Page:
German submarine U-478

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History
Nazi Germany
Name: U-478
Ordered: 10 April 1941
Builder: Deutsche Werke, Kiel
Yard number: 309
Laid down: 28 October 1942
Launched: 17 July 1943
Commissioned: 8 September 1943
Fate: Sunk by a Canadian and a British aircraft northeast of the Faroe Islands, June 1944[1][2]
General characteristics
Class and type: Type VIIC submarine
Displacement:
  • 769 tonnes (757 long tons) surfaced
  • 871 t (857 long tons) submerged
Length:
Beam:
  • 6.20 m (20 ft 4 in) o/a
  • 4.70 m (15 ft 5 in) pressure hull
Height: 9.60 m (31 ft 6 in)
Draught: 4.74 m (15 ft 7 in)
Installed power:
  • 2,800–3,200 PS (2,100–2,400 kW; 2,800–3,200 bhp) (diesels)
  • 750 PS (550 kW; 740 shp) (electric)
Propulsion:
Speed:
  • 17.7 knots (32.8 km/h; 20.4 mph) surfaced
  • 7.6 knots (14.1 km/h; 8.7 mph) submerged
Range:
  • 8,500 nmi (15,700 km; 9,800 mi) at 10 knots (19 km/h; 12 mph) surfaced
  • 80 nmi (150 km; 92 mi) at 4 knots (7.4 km/h; 4.6 mph) submerged
Test depth:
  • 230 m (750 ft)
  • Crush depth: 250–295 m (820–968 ft)
Complement: 4 officers, 40–56 enlisted
Armament:
Service record[1]
Part of:
Commanders:
  • Oblt.z.S. Rudolf Rademacher
  • 8 September 1943 – 30 June 1944
Operations: 25–30 June 1944
Victories: None

German submarine U-478 was a Type VIIC U-boat of Nazi Germany's Kriegsmarine during World War II.

She carried out one patrol. She sank no ships.

She was sunk by a Canadian and a British aircraft northeast of the Faroe Islands, in June 1944.[1][2]

Design[edit]

German Type VIIC submarines were preceded by the shorter Type VIIB submarines. U-478 had a displacement of 769 tonnes (757 long tons) when at the surface and 871 tonnes (857 long tons) while submerged.[3] She had a total length of 67.10 m (220 ft 2 in), a pressure hull length of 50.50 m (165 ft 8 in), a beam of 6.20 m (20 ft 4 in), a height of 9.60 m (31 ft 6 in), and a draught of 4.74 m (15 ft 7 in). The submarine was powered by two Germaniawerft F46 four-stroke, six-cylinder supercharged diesel engines producing a total of 2,800 to 3,200 metric horsepower (2,060 to 2,350 kW; 2,760 to 3,160 shp) for use while surfaced, two Siemens-Schuckert GU 343/38–8 double-acting electric motors producing a total of 750 metric horsepower (550 kW; 740 shp) for use while submerged. She had two shafts and two 1.23 m (4 ft) propellers. The boat was capable of operating at depths of up to 230 metres (750 ft).[3]

The submarine had a maximum surface speed of 17.7 knots (32.8 km/h; 20.4 mph) and a maximum submerged speed of 7.6 knots (14.1 km/h; 8.7 mph).[3] When submerged, the boat could operate for 80 nautical miles (150 km; 92 mi) at 4 knots (7.4 km/h; 4.6 mph); when surfaced, she could travel 8,500 nautical miles (15,700 km; 9,800 mi) at 10 knots (19 km/h; 12 mph). U-478 was fitted with five 53.3 cm (21 in) torpedo tubes (four fitted at the bow and one at the stern), fourteen torpedoes, one 8.8 cm (3.46 in) SK C/35 naval gun, (220 rounds), one 3.7 cm (1.5 in) Flak M42 and two twin 2 cm (0.79 in) C/30 anti-aircraft guns. The boat had a complement of between forty-four and sixty.[3]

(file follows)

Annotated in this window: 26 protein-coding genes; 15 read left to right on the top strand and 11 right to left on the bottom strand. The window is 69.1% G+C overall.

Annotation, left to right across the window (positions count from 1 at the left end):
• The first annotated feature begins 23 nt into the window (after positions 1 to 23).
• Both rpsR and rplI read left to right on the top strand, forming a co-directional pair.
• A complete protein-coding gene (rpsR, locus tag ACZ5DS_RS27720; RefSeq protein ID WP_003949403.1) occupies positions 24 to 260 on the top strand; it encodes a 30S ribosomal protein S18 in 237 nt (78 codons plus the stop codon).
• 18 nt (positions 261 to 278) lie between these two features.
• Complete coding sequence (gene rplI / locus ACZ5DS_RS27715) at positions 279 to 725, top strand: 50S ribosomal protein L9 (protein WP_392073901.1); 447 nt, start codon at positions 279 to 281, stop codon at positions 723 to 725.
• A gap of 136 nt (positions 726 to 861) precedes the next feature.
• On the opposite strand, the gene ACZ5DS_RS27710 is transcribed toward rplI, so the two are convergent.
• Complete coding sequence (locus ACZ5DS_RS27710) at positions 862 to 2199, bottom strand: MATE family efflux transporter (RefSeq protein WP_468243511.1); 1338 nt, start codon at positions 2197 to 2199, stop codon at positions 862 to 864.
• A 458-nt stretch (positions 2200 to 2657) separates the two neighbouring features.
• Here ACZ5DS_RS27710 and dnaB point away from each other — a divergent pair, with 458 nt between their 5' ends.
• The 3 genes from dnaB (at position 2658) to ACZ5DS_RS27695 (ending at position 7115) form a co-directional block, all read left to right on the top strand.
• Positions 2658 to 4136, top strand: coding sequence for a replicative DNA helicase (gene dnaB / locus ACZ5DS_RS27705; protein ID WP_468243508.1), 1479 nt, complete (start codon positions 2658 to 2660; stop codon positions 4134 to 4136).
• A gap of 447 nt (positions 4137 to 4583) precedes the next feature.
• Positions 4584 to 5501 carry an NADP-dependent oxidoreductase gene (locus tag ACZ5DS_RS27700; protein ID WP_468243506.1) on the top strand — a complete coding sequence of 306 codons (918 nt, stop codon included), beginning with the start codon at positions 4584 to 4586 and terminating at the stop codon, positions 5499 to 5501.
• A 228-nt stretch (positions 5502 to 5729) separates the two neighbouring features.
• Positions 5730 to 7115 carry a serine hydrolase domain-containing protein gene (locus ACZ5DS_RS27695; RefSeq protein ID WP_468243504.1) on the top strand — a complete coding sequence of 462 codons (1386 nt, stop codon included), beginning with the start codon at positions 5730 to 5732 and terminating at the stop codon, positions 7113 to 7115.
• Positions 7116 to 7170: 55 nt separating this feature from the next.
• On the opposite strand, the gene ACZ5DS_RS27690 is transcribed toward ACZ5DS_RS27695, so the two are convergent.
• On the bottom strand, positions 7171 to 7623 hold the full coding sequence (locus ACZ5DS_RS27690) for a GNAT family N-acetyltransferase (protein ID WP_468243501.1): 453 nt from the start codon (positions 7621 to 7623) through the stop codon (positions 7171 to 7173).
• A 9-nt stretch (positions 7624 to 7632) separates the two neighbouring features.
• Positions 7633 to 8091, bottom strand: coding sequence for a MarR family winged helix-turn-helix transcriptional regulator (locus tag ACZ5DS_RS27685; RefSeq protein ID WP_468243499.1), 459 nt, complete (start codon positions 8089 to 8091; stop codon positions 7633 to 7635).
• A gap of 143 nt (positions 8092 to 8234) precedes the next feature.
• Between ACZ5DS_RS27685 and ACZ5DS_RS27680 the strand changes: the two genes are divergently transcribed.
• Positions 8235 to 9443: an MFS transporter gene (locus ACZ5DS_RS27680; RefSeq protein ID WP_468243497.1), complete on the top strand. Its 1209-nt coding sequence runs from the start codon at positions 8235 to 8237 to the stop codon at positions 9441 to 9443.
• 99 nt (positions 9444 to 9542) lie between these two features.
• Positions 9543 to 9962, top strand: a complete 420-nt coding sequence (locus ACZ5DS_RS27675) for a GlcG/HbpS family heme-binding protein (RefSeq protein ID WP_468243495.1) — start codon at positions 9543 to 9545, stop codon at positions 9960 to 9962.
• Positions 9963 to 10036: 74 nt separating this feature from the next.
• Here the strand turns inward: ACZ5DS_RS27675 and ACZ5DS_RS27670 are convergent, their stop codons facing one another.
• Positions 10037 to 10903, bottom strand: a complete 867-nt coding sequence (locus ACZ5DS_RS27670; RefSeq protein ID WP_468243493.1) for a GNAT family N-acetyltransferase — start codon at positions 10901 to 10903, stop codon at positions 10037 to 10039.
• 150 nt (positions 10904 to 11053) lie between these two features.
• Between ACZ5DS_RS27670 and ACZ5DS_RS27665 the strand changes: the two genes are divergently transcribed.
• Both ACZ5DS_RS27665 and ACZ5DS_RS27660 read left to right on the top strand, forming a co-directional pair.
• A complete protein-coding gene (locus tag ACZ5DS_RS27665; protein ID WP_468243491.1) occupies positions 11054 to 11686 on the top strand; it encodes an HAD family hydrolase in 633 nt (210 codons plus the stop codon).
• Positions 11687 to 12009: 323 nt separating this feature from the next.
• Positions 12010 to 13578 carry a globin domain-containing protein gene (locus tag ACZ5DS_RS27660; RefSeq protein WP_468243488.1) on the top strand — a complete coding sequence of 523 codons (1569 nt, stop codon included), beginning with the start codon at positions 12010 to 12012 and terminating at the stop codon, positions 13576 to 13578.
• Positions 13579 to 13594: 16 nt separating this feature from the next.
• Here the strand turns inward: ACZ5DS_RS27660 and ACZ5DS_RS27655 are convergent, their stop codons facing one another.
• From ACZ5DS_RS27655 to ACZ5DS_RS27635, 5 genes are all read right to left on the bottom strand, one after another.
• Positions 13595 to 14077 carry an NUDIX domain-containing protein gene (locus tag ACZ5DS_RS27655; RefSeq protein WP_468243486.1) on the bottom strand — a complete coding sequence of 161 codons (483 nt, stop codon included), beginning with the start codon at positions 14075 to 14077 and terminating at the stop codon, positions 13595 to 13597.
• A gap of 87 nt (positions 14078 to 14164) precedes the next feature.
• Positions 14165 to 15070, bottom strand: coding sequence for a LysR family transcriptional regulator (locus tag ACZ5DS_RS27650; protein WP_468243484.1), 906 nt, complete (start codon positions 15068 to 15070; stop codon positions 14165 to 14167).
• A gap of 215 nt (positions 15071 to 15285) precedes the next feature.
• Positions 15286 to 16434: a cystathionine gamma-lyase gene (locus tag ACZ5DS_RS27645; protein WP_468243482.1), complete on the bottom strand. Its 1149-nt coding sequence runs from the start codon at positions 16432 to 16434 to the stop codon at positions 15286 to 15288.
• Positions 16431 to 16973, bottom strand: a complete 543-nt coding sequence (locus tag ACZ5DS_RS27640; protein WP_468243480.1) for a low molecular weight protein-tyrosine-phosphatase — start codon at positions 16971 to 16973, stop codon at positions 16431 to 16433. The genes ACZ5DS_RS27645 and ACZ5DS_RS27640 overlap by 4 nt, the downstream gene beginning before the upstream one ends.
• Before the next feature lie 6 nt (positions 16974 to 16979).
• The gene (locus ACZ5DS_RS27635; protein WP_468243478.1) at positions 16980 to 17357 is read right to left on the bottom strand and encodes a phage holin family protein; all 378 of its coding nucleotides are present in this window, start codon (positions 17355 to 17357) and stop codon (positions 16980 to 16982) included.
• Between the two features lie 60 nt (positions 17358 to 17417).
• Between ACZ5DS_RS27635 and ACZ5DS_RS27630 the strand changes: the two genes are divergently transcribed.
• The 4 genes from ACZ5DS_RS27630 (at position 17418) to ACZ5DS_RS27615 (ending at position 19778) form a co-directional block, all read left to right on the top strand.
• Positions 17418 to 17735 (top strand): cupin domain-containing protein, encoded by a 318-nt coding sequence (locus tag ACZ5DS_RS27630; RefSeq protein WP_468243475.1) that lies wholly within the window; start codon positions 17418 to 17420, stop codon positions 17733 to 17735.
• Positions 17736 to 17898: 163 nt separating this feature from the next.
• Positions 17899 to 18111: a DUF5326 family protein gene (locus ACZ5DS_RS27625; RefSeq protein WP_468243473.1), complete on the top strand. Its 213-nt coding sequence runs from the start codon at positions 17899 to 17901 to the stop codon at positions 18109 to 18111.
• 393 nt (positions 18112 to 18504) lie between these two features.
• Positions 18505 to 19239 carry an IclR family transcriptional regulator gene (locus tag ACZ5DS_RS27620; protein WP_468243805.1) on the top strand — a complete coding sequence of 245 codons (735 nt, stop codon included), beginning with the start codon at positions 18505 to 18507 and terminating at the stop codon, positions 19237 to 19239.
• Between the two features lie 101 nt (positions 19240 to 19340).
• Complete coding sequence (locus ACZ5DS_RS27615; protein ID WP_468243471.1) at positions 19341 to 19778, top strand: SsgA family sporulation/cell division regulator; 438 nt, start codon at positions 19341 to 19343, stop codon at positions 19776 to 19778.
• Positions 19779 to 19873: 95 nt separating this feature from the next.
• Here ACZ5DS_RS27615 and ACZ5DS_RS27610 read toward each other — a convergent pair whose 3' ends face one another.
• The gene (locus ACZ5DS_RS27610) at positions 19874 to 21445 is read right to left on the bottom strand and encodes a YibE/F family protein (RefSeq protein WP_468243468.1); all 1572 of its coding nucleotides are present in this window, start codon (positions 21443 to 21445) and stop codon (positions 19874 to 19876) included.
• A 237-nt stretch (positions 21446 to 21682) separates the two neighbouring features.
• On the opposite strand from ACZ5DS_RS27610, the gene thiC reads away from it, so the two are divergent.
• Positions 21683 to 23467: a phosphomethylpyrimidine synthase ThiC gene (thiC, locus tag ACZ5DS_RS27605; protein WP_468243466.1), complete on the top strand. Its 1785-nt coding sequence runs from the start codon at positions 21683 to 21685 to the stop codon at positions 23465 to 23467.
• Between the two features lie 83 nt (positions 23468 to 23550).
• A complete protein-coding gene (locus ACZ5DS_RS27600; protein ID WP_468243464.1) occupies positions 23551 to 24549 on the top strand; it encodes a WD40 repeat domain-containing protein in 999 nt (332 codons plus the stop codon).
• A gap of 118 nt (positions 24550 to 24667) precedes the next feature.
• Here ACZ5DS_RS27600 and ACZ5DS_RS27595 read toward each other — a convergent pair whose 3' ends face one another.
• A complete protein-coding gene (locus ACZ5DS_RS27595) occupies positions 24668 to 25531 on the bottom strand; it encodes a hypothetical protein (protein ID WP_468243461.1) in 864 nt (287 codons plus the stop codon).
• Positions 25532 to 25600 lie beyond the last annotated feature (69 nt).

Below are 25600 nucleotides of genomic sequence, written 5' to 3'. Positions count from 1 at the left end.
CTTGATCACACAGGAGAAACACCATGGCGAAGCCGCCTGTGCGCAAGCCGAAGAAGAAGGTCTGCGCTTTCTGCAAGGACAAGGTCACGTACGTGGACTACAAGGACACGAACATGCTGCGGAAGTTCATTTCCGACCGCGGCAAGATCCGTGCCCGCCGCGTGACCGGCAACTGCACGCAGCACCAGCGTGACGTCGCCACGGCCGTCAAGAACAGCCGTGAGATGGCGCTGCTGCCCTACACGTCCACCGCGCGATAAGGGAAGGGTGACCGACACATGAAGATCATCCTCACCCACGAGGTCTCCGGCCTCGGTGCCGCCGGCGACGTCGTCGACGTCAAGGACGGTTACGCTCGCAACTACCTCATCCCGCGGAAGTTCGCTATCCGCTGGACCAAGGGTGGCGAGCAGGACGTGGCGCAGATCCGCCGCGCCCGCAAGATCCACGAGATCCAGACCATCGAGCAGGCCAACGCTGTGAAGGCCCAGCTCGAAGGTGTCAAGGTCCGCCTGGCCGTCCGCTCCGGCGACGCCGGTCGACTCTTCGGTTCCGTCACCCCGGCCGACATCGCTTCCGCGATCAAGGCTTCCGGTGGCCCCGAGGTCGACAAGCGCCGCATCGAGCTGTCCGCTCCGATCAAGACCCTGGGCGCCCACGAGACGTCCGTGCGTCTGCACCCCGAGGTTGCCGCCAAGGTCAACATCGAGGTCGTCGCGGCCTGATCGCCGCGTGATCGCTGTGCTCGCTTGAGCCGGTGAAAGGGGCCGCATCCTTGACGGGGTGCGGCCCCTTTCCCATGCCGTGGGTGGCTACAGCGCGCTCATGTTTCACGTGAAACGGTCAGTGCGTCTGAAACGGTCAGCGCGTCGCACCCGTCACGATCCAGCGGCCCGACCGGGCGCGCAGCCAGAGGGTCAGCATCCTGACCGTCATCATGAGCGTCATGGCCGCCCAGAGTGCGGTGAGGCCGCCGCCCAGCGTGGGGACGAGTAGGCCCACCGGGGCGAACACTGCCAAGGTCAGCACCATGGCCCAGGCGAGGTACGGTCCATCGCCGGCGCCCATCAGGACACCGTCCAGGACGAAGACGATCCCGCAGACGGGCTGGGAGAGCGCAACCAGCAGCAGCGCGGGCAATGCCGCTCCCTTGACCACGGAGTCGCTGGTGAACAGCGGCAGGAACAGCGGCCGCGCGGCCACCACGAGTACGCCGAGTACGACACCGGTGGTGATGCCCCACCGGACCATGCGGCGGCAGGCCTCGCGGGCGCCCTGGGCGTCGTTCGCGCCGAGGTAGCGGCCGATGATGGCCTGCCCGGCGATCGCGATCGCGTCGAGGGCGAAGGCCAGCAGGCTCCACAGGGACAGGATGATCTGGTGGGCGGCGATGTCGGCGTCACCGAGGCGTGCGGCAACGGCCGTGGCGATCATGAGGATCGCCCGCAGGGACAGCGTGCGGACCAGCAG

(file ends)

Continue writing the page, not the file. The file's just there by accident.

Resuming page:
Service history[edit]

The submarine was laid down on 28 October 1942 at the Deutsche Werke in Kiel as yard number 309, launched on 17 July 1943 and commissioned on 8 September under the command of Oberleutnant zur See Rudolf Rademacher.

She served with the 5th U-boat Flotilla from 8 September 1943 for training and the 3rd flotilla from 1 June 1944 for operations.

Patrol and loss[edit]

U-478's only patrol was preceded by a short trip from Kiel in Germany to Kristiansand in Norway. The patrol itself began with the boat's departure from Kristiansand on 25 June 1944.

On 30 June she was attacked and sunk by a Canadian Canso (the Canadian version of the PBY Catalina) flying boat of No. 162 Squadron RCAF and a British B-24 Liberator of No. 86 Squadron RAF northeast of the Faroe Islands.

Fifty-two men went down with U-478; there were no survivors.[1][2]

References[edit]

  1. ^ a b c d Helgason, Guðmundur. "The Type VIIC boat U-478 - German U-boats of WWII - uboat.net". German U-boats of WWII - uboat.net. Retrieved 28 December 2014. 
  2. ^ a b c Kemp 1999, p. 200.
  3. ^ a b c d Gröner 1991, pp. 43-46.

Bibliography[edit]

  • Busch, Rainer; Röll, Hans-Joachim (1999). German U-boat commanders of World War II : a biographical dictionary. Translated by Brooks, Geoffrey. London, Annapolis, Md: Greenhill Books, Naval Institute Press. ISBN 1-55750-186-6. 
  • Busch, Rainer; Röll, Hans-Joachim (1999). Deutsche U-Boot-Verluste von September 1939 bis Mai 1945 [German U-boat losses from September 1939 to May 1945]. Der U-Boot-Krieg (in German). IV. Hamburg, Berlin, Bonn: Mittler. ISBN 3-8132-0514-2. 
  • Gröner, Erich; Jung, Dieter; Maass, Martin (1991). U-boats and Mine Warfare Vessels. German Warships 1815–1945. 2. Translated by Thomas, Keith; Magowan, Rachel. London: Conway Maritime Press. ISBN 0-85177-593-4. 
  • Kemp, Paul (1999). U-Boats Destroyed - German Submarine Losses in the World Wars. London: Arms & Armour. ISBN 1-85409-515-3. 

External links[edit]